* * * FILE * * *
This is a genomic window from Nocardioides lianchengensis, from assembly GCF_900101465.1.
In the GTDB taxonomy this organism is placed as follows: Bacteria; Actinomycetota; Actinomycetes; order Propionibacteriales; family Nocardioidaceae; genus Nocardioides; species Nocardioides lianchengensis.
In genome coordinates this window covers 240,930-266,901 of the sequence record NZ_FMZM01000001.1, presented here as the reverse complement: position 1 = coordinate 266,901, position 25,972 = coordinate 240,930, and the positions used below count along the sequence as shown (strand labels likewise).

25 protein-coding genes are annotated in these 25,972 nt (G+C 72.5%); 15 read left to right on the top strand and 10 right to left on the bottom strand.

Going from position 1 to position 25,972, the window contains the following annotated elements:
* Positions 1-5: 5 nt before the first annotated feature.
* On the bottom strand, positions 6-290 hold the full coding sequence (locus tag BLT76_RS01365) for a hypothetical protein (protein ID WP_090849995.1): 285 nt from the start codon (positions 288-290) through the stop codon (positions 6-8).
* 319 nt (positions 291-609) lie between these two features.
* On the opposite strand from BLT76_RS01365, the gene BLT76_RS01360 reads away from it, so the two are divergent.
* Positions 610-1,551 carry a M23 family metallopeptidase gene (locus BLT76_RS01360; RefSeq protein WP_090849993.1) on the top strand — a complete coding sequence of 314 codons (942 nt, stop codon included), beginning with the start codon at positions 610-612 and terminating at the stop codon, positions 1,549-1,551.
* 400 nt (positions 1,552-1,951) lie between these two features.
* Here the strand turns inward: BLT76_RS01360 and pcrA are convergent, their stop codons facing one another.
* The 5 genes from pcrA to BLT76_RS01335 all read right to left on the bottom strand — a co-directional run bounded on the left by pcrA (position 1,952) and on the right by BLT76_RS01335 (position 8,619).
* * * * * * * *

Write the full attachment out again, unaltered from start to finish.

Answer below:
This is a genomic window from Nocardioides lianchengensis, from assembly GCF_900101465.1.
In the GTDB taxonomy this organism is placed as follows: Bacteria; Actinomycetota; Actinomycetes; order Propionibacteriales; family Nocardioidaceae; genus Nocardioides; species Nocardioides lianchengensis.
In genome coordinates this window covers 240,930-266,901 of the sequence record NZ_FMZM01000001.1, presented here as the reverse complement: position 1 = coordinate 266,901, position 25,972 = coordinate 240,930, and the positions used below count along the sequence as shown (strand labels likewise).

25 protein-coding genes are annotated in these 25,972 nt (G+C 72.5%); 15 read left to right on the top strand and 10 right to left on the bottom strand.

Going from position 1 to position 25,972, the window contains the following annotated elements:
* Positions 1-5: 5 nt before the first annotated feature.
* On the bottom strand, positions 6-290 hold the full coding sequence (locus tag BLT76_RS01365) for a hypothetical protein (protein ID WP_090849995.1): 285 nt from the start codon (positions 288-290) through the stop codon (positions 6-8).
* 319 nt (positions 291-609) lie between these two features.
* On the opposite strand from BLT76_RS01365, the gene BLT76_RS01360 reads away from it, so the two are divergent.
* Positions 610-1,551 carry a M23 family metallopeptidase gene (locus BLT76_RS01360; RefSeq protein WP_090849993.1) on the top strand — a complete coding sequence of 314 codons (942 nt, stop codon included), beginning with the start codon at positions 610-612 and terminating at the stop codon, positions 1,549-1,551.
* 400 nt (positions 1,552-1,951) lie between these two features.
* Here the strand turns inward: BLT76_RS01360 and pcrA are convergent, their stop codons facing one another.
* The 5 genes from pcrA to BLT76_RS01335 all read right to left on the bottom strand — a co-directional run bounded on the left by pcrA (position 1,952) and on the right by BLT76_RS01335 (position 8,619).